I spend a few minutes just sitting in the beautiful breadth of All Saints' nave, looking around me. You could spend hours here, and still find new detail to stimulate and excite. The sheer quantity of symbolism in form, colour, fabric and glass is dazzling. This wealth of suggestion has been taken for idolatry, here in England and more widely around the world. As we know, courtesy of IS et al, wanton destruction is still going on. The Baptist church of my younger days would have been uncomfortable with what I see around me now. But for most of us, finding God in the desert is the hardest thing to do. My soul is relaxed and revived in this forest of images.

I walk back along the south side of the canal. Near to the entrance to the extensive marinas is a narrow boat café, the Gongoozler. I had no idea, but a gongoozler is a person who enjoys watching activity on the canals, but doesn't participate. That's me then! But there's no time for tea today.

                                           Legend on the wall by the Marina at Braunston

Did the people of Braunston not get on with their counterparts in Staverton? The Jurassic Way follows a more or less north-south line from the one village to the other, but it was never metalled, and at times is no more than a one person path. Just to the north of Staverton, two-thirds up a two hundred foot climb from the stream at its bottom, there's a civic seat. It looks out across miles and miles of uninterrupted country patchwork, a glorious view, a national resource of food and emotional sustenance. For how much longer?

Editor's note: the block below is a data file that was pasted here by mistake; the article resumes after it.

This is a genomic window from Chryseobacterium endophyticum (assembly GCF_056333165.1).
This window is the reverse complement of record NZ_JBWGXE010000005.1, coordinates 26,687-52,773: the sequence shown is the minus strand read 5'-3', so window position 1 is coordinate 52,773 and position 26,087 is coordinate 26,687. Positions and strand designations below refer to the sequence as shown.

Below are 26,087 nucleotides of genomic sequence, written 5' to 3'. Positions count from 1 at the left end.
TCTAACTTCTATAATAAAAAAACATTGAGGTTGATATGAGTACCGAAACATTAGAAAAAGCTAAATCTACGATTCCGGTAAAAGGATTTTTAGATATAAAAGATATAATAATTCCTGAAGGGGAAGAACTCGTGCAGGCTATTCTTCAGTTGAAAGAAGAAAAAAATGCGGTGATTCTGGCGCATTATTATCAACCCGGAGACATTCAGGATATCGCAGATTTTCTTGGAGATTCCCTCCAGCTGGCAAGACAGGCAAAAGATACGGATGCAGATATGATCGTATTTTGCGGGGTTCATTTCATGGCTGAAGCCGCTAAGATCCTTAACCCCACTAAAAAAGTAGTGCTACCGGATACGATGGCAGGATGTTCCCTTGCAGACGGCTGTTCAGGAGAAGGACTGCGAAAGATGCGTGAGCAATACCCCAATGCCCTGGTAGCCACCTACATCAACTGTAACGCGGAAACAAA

So is everywhere the same as everywhere else? (I'm asking myself!) Yes and no, Superficially, all Mozart sounds the same - and some music-lovers never get past this. Superficially all sheep look identical, except perhaps to the farmer. At first glance every town and village look alike to the world-weary traveller. But, as I remind myself, the more we look and listen, the more we identify difference. And then it strikes me, as if a new and revolutionary thought, the only near-clones are those we produce through our own human industrial processes - knives and forks, cars, photo-copies, 3-D printed artefacts, robot-produced books. Or am I still not looking closely enough? And what conclusions should I be drawing from this?

Snoozes on the pews: 19 km. 5.5. hours. 9-14 degrees C. Wind: 15 mph, gusting 25. No stiles, Ten gates. Maybe four bridges. Countless new-born lambs: a shout out to numbers 19 and 13 in a field near Braunston.

Ignite our land
With the gift of discernment
So that we can tell apart
False prophets from truth-tellers;
Disingenuity from integrity.
And then give us courage
And opportunity
To speak as you would have us speak.